A two-pronged Republican plan seems to be under way to take over the Alabama Legislature. Sadly, Democrats appear to be providing plenty of assistance on one part of the plan.
Prong No. 1 comes with news that Governor Bob Riley is chair of a campaign that is designed to raise $7 million for the 2010 elections. Riley and Republican Party chair Mike Hubbard say 68 people have pledged to contribute $10,000 each over four years. Democratic Party chair Joe Turnham wonders what these donors might expect from a sitting governor in exchange for their pledge. Regardless of the answer to that question, it's clear that the GOP is making a big financial push to take over the legislature.
Prong No. 2 of the GOP push is more complex, more familiar, and perhaps more disturbing (in several ways) than prong No. 1. It involves the ongoing two-year colleges scandal in Alabama, which has produced big news in recent days. Roy Johnson, former chancellor of the two-year system, has pled guilty to 15 federal counts of bribery, conspiracy, money laundering, obstruction and witness tampering.
As part of his plea deal, Johnson has agreed to assist prosecutors who apparently are targeting members of the state legislature and the Alabama Board of Education.
From the outset, the two-year colleges scandal has appeared to focus on Democrats. And it appears that future targets will be mostly Democrats. The central issue is this: A number of officials appear to have used the two-year system as a place to provide jobs for family members and friends.
The Schnauzer's take? Democrats who have been involved in such wrongdoing should be held accountable. And it looks like Johnson is going to be used to take a number of folks down with him. If this leads to a Republican takeover of the legislature, well Democrats have only themselves to blame.
But another side of this story is familiar and disturbing. We seem to have the state Republican hierarchy, the federal justice department, and Alabama's largest newspaper (The Birmingham News) joining forces to effect a takeover of a branch of state government. That already appears to have occurred with the executive branch, resulting in the federal prosecution of Democrat Don Siegelman and the elevation of Republican Bob Riley to the governor's office.
Is something similar happening with the legislative branch? Well, we seem to have some significant differences. Evidence is overwhelming that the Siegelman prosecution was politically motivated and he was not actually guilty of criminal behavior. In the two-year colleges story, we appear to have legitimate wrongdoing by Democrats. If a long string of Democrats wind up being convicted of true federal crimes, I would recommend that the party not bother trying to stand up for them. Democrats should stand for honest government, and if that means purging corrupt folks in the party, so be it.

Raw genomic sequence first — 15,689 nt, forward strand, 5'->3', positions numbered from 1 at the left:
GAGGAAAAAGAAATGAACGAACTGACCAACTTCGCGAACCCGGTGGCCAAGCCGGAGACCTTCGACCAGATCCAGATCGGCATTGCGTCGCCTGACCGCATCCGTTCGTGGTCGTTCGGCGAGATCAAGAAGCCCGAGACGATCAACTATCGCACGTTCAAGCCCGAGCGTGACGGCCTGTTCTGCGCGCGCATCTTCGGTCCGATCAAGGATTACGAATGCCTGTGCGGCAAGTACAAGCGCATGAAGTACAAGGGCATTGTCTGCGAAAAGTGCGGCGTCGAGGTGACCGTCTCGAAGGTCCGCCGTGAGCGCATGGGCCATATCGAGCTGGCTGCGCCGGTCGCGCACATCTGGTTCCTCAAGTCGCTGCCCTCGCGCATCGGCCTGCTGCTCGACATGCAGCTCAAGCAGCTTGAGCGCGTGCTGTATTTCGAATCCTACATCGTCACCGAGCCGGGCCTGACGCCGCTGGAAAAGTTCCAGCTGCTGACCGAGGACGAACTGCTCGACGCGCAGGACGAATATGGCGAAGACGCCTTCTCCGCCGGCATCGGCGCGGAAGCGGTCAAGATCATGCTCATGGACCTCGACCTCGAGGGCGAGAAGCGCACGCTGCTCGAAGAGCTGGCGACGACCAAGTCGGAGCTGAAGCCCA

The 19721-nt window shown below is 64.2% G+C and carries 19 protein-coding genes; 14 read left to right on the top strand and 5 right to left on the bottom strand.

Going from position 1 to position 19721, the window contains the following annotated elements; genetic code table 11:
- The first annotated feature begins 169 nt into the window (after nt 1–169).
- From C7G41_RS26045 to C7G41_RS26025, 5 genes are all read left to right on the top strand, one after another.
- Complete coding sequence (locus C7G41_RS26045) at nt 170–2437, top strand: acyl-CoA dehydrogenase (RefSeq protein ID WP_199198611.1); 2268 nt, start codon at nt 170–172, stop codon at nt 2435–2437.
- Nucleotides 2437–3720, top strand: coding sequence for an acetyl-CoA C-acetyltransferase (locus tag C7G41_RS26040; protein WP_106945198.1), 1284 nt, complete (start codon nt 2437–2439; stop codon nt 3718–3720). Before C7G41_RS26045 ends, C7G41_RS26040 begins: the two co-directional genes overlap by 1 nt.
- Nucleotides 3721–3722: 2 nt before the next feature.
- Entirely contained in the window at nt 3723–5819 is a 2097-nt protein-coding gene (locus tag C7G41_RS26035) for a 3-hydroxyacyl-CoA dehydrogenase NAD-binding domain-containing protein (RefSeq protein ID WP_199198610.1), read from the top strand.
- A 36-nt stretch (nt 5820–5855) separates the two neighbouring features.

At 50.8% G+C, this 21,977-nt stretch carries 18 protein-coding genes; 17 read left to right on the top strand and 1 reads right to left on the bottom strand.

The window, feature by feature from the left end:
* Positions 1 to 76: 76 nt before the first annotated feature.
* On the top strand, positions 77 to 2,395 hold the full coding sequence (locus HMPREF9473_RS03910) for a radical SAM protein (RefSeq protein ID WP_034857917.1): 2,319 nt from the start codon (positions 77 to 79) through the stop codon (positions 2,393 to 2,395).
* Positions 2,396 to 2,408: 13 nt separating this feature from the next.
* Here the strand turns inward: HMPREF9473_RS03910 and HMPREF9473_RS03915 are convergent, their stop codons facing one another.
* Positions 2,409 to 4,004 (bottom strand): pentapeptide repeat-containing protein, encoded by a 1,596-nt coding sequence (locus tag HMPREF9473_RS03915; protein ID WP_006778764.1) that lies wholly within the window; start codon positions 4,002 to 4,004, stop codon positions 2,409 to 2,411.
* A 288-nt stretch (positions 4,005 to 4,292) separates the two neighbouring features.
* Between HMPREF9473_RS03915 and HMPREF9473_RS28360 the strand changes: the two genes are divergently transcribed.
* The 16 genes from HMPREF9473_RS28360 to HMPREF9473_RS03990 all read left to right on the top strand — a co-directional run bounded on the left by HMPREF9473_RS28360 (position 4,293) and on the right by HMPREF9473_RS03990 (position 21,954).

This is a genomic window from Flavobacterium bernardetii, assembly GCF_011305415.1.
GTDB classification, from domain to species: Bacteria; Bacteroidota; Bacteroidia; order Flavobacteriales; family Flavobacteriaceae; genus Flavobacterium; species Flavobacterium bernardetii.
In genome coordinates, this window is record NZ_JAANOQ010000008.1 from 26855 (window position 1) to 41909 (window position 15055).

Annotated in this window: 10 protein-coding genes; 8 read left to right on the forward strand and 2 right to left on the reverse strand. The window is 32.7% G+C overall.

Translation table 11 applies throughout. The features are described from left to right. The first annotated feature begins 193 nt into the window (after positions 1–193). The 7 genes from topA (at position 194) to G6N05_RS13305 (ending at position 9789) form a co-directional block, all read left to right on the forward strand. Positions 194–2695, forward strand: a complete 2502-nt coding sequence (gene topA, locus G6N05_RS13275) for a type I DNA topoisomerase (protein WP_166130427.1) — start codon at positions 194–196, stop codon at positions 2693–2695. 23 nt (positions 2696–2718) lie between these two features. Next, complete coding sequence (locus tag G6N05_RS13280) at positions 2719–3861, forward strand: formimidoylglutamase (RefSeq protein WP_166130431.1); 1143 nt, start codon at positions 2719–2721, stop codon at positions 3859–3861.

But here is what I find disturbing: When evidence surfaces that Republicans are providing favors to family, friends, and constituents, where are the prosecutors and The Birmingham News then?
Where are the prosecutors and the News when:
* We have evidence that Bob Riley's children, Rob and Minda, have benefited from state contracts under their father's administration;
* We have evidence that Bob Riley forced a second law firm, one with ties to his son, to be used in the state's lawsuit against ExxonMobil;
* We have evidence, presented in detail on this blog, that the father of Riley campaign chair Dax Swatek has repeatedly received unlawfully favorable treatment by Republican judges in Alabama state court. In fact, William E. Swatek has been repeatedly protected from facing the consequences of filing a fraudulent lawsuit, and this is apparently due to his family connections to the Riley administration.
And speaking of the ExxonMobil decision, I couldn't help but think about that when I read the editorial in today's News by editor Tom Scarritt. The News' head honcho focuses on the financial cost of corruption, noting that prosecutors have identified $18.3 million in the corruption scheme involving Roy Johnson.
Where was Scarritt when Republicans on the Alabama Supreme Court unlawfully overturned a judgment against ExxonMobil, costing the state $3.6 billion? We will show in future posts that the Supreme Court's actions were every bit as corrupt as anything Roy Johnson did. And the damage to the state? Harm done by the ExxonMobil ruling far overshadows anything that might come from the two-year colleges investigation.
So while we all should say "good riddance" to any corrupt Democrats who might surface in the legislature--or elsewhere in state government--we should be deeply alarmed that a double standard remains firmly in place when it comes to justice in Alabama.